thornbill


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thornbill

(ˈθɔːnˌbɪl)
n
1. (Animals) any of various South American hummingbirds of the genera Chalcostigma, Ramphomicron, etc, having a thornlike bill
2. (Animals) Also called: thornbill warbler any of various Australasian wrens of the genus Acanthiza and related genera: family Muscicapidae
3. (Animals) any of various other birds with thornlike bills
ThesaurusAntonymsRelated WordsSynonymsLegend:
Noun1.thornbill - any of various South American hummingbirds with a sharp pointed billthornbill - any of various South American hummingbirds with a sharp pointed bill
hummingbird - tiny American bird having brilliant iridescent plumage and long slender bills; wings are specialized for vibrating flight
Translations
References in periodicals archive ?
The emphasis here is on studying to explain the relationships between emotional intelligence, job performance and cultural adjustment of expatriates as shown in Figure 1 below (Saunders, Lewis and Thornbill, 2009).
If religion is not your family's thing, then dip into history at the Ashoka Pillar dating back to about 232 BC, the 16th century Allahabad Fort, the Thornbill Mayne Memorial and the many museums.
By adding further land to this protected area we can continue to protect rare species of animals such as the Slender-billed Thornbill, Australian Bustard and the Nullarbor Daisy as well as the its spectacular landscape of high cliff, caves and arid plains.
Municipal Finance Journal is available from Panel Publishers, Inc., through UTD Library, 2900 Steeles Avenue E., Suite 212, Thornbill, Ontario L3T 4X1, Canada (800/445-3360) or www.utdlibrary.com/aspenreprint.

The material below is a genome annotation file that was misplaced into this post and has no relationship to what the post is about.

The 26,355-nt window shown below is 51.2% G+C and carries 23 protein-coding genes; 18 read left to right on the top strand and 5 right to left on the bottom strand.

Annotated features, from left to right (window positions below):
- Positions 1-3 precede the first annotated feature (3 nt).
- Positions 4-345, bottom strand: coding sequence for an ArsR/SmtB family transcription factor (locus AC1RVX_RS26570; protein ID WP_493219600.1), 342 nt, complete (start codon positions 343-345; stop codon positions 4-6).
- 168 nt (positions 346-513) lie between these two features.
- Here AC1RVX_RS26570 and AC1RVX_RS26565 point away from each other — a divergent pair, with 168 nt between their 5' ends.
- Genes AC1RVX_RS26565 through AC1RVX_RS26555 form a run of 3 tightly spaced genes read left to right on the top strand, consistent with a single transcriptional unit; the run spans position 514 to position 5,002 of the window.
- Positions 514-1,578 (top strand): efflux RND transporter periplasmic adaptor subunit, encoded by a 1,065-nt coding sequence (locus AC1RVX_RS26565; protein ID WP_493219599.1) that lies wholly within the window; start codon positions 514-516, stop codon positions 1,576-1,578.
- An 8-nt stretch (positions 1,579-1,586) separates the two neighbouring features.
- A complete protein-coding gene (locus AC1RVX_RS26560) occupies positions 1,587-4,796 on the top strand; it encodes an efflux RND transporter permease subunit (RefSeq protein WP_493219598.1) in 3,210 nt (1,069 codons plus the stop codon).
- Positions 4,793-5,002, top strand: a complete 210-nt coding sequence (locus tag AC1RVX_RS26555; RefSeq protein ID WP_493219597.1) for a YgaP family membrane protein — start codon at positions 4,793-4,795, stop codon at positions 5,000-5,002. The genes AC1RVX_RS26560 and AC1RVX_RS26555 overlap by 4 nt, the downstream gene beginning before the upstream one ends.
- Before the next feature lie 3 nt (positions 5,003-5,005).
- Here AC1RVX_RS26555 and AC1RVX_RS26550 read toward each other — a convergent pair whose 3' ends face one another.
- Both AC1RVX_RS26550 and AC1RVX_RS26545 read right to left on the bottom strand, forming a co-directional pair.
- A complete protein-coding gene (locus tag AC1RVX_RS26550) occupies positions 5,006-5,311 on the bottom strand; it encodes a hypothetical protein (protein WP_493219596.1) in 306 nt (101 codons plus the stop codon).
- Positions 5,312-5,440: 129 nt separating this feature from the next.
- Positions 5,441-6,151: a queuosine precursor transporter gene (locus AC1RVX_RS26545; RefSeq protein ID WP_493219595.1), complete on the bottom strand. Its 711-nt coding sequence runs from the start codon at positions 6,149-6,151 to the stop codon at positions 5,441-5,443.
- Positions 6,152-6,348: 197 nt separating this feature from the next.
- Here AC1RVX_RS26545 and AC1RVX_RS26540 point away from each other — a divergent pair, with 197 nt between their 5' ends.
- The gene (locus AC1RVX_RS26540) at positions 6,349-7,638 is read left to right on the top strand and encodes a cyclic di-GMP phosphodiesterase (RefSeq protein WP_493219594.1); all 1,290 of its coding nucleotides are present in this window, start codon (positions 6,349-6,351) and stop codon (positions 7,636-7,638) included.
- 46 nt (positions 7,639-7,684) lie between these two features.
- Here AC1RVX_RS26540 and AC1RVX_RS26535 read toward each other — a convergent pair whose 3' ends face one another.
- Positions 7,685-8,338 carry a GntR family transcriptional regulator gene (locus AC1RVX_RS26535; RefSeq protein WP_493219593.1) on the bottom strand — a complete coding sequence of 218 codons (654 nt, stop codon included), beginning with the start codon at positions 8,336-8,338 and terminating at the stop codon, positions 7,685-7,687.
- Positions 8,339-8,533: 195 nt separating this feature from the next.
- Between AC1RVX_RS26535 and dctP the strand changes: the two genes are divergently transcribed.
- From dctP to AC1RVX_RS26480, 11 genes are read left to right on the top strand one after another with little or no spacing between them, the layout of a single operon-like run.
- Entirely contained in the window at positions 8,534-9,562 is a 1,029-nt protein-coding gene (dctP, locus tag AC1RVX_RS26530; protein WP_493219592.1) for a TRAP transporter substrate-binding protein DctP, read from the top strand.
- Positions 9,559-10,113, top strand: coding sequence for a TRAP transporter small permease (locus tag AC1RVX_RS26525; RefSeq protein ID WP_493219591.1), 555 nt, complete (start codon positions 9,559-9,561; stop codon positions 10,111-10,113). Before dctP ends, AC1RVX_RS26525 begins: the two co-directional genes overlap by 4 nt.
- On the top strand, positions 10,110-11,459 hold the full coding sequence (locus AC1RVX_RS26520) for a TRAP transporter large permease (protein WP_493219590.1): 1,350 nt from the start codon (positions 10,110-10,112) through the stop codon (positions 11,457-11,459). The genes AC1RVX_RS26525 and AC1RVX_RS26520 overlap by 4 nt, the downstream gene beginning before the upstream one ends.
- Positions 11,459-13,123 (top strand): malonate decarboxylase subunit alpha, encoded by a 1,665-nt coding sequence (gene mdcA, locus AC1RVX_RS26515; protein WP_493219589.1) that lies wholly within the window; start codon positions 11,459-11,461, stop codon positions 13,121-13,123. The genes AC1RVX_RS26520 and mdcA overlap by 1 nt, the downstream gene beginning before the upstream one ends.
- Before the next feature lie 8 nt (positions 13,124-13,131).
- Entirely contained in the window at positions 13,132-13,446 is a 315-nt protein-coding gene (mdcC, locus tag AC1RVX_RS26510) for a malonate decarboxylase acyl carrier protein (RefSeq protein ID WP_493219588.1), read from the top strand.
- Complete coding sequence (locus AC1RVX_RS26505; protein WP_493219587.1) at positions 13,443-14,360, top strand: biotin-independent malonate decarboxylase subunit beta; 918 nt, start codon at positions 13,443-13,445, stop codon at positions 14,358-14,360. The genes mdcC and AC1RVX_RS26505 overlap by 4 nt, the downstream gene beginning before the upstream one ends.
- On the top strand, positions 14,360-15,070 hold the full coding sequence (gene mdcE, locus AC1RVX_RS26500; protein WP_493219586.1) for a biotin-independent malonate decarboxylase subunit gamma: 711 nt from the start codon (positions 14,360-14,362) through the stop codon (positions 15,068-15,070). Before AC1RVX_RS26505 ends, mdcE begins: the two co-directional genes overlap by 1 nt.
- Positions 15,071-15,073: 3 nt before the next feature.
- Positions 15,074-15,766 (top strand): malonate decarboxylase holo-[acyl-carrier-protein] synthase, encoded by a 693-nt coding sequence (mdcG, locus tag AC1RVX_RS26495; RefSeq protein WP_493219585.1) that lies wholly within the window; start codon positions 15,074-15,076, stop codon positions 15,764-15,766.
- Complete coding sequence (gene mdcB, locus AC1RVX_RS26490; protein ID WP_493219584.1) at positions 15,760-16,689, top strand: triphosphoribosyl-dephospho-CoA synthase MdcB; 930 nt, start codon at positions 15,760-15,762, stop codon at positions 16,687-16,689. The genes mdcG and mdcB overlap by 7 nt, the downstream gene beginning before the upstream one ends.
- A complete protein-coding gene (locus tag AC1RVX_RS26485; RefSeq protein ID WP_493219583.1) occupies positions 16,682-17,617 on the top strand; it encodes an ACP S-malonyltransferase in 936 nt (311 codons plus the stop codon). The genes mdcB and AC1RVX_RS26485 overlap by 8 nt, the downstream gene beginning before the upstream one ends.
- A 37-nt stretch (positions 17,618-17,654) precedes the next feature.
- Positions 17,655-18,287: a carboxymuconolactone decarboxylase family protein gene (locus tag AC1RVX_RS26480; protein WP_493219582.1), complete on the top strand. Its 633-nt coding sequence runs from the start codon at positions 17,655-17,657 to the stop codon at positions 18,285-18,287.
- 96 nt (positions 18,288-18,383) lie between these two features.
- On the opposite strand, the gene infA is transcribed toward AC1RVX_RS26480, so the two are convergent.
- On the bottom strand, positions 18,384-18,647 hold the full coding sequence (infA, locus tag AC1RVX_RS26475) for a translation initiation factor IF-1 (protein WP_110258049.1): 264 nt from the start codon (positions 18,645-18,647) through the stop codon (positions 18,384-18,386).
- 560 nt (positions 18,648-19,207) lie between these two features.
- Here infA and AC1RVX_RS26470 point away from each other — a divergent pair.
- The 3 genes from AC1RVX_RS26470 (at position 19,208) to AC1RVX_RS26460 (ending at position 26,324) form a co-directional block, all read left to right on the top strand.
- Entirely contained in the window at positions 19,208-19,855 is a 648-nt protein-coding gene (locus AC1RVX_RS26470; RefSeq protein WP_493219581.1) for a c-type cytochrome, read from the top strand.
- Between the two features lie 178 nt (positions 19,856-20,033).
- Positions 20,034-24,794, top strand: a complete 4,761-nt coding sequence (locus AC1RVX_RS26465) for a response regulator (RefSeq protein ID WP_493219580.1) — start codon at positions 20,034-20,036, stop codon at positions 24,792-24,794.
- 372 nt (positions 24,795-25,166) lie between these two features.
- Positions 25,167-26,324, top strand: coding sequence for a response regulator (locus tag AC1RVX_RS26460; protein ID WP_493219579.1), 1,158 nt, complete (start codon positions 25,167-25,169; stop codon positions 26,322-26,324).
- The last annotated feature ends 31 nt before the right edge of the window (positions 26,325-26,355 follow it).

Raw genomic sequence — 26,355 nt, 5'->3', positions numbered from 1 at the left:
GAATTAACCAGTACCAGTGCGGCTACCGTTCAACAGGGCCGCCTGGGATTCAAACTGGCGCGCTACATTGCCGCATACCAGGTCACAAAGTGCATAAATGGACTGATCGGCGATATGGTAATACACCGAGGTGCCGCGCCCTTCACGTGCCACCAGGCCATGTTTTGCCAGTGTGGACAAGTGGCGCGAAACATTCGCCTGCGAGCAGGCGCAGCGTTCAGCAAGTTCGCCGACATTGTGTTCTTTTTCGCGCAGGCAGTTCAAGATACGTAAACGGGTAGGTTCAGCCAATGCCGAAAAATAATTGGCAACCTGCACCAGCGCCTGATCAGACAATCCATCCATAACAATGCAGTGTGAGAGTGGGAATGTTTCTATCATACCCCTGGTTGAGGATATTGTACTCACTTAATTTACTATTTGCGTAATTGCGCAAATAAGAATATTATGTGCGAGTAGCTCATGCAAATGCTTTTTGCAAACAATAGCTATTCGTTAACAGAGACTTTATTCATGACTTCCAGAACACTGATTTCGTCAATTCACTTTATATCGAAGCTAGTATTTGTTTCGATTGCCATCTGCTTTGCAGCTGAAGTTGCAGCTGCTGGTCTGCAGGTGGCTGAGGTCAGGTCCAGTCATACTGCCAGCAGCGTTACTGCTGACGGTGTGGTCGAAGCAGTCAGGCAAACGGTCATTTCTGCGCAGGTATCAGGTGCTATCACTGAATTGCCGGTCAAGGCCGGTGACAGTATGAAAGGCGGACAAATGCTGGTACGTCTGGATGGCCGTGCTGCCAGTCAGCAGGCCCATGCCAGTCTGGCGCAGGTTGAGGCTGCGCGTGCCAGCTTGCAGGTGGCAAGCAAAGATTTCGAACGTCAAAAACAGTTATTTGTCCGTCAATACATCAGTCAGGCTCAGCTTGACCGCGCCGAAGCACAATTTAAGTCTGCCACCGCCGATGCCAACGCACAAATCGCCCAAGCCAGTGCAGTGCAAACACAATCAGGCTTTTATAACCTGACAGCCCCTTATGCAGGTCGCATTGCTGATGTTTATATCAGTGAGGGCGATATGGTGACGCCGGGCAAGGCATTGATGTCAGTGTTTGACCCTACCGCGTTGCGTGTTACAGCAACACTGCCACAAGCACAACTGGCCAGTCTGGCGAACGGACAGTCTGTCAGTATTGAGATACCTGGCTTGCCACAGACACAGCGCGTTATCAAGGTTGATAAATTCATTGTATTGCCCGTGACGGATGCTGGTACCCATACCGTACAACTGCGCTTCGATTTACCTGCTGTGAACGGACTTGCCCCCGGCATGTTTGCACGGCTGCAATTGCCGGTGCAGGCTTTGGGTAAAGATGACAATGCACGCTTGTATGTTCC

As the cool rainforests contracted, so did the habitat of many species of birds, including the golden bowerbird, the fernwren and the mountain thornbill. This contraction fragmented the birds' habitat and saw populations of these endemic species split and become isolated: a process biogeographers call `vicariance'.
The Australian dusky grasswren (Amytornis purnelli, Maluridae), the slate-backed thornbill (Acanthiza robustirostris, Acanthizidae), and the grey-headed honeyeater (Licheneostomus keartlandi, Meliphagi-dae) are the only Australian birds endemic to the central desert.
It was reported in Wild Life in 1939 that Ray T Littlejohns (famed for his work on the Superb Lyrebird Menura novaehollandiae and Mistletoebird Dicaeum hirundinaceum, and a president of the Royal Australasian Ornithologists Union) had been experimenting with the use of an automated camera with an 'open flash-lamp' in order to take pictures of the Yellow-rumped Thornbill Acanthiza chrysorrhoa in its nest.
peregrinus); the zebra finch (Poephila guttata) and 15 species of thornbill (Pardalotidae) are also present.